A much loved 1960s TV series, The Jetsons portrayed a cartoon family from the future. Every aspect of the show, which followed the familys daily life, was sleek and futuristic. They lived in a sky-high city supported by tall beams. They traveled by flying car, and utilized automated technology in every aspect of their lives. At the time, these technologies were almost unimaginable. Fifty years later, however, many of these futuristic inventions actually exist.
The Jetsons house was filled with futuristic objects. The family interacted with their robot maid, Rosie, in nearly every episode. She completed the majority of housework, and was accompanied by a small robot vacuum that operated on its own. These robots were an alluring proposition for housewives at the time. Mrs. Jetson used the TV, which hung from the ceiling, to video call with her friends. Mr. Jetson often read the newspaper from the large screen of the TV, and also wore a TV wristwatch that allowed him to watch episodes of The Flintstones. He often walked the dog on a treadmill, without ever leaving the house.
Though human-sized robots have not made it into our homes, small robot vacuums certainly have. Video-calling is common, and not limited to the home. We now have the capability to video-call on the go, anywhere. Some preliminary job interviews are even held in this manner. Video-calling can occur on the smallest of devices, similar to the wristwatch with a screen worn by Mr. Jetson. Wristwatches like this do exist, including ones that act as a fully functional smart phone. Even treadmills have become commonplace in peoples homes, and you certainly could walk your dog on one.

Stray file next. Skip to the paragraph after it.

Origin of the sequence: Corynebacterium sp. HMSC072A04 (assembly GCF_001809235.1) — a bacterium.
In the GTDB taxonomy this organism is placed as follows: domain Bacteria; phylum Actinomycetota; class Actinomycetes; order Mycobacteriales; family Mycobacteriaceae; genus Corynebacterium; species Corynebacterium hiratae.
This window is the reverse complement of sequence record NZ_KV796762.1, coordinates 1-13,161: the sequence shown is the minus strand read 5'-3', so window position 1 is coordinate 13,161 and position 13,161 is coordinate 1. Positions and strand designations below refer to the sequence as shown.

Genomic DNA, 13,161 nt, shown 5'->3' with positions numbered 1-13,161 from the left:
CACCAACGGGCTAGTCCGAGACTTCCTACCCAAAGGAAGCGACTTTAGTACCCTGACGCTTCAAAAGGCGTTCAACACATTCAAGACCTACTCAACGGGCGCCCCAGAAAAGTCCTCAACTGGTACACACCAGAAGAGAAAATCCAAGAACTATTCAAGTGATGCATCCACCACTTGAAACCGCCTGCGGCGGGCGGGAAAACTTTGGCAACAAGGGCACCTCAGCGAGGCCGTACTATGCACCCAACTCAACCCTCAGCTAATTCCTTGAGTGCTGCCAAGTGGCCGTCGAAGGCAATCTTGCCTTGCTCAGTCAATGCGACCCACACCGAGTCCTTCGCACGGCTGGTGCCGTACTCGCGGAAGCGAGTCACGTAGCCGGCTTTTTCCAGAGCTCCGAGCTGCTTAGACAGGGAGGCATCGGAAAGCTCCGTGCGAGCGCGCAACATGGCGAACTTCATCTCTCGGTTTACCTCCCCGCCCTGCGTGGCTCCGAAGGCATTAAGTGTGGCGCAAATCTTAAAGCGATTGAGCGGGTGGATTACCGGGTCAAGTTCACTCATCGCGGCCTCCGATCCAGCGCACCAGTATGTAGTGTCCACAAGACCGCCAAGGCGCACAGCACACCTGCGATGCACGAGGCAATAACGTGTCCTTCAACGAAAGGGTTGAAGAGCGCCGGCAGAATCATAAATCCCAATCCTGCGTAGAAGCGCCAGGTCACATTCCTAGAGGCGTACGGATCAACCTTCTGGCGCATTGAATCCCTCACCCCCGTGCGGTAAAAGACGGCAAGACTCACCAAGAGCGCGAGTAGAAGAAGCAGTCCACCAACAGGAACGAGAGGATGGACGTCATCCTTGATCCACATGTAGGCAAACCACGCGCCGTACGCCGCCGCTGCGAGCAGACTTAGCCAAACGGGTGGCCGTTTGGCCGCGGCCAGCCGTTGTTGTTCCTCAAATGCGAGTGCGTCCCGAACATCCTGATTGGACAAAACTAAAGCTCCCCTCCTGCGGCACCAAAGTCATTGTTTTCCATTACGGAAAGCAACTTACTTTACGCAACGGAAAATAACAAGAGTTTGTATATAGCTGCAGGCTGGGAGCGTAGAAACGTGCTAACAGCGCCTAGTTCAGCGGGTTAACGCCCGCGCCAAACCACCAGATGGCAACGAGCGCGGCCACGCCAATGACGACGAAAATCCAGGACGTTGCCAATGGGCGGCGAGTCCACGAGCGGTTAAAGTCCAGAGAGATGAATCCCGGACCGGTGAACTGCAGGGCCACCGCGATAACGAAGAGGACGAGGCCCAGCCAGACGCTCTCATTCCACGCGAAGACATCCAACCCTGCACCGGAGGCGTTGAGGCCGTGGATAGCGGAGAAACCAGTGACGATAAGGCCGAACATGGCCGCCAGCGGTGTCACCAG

The Jetsons did predict a few advances that we have not seen yet. The flying cars they used daily have not yet hit the market, though we have seen the development of self-driving cars. Robot teachers have not replaced human ones, though more and more students are using computers in the classroom. Clear, vacuum tube elevators have not appeared in most homes, but some people have installed elevators and even some of these are made up of glass. Mr. Jetsons three-hour workdays certainly have not become commonplace, and trips to the moon, while possible, are not quite available at your local airport.
The majority of these predictions focus on a concept which is growing rapidly today: the Internet of Things. Machine to machine, or M2M, communication gives every thing the ability to talk to other intelligent things. This eliminates the need for human interference, and allows machines to perform tasks on their own. These machines rely on a M2M network, like the one provided by Aeris Communications. Aeris allows machines to communicate rapidly and without interruption on their network designed solely for M2M. Aeris allows the futuristic fantasy of the Jetsons to become a reality.
We are able to live in a world where machines can communicate, thanks to the network provided by Aeris. This technology has increased our ability to delegate tasks, much like a robot housemaid. Because of this technology, what was revolutionary about The Jetsons in the 1960s is no longer unfathomable. We have surpassed the predictions of the show, and continue to expand our technological abilities. Though still entertaining to watch, today The Jetsons feels more like the present than the future.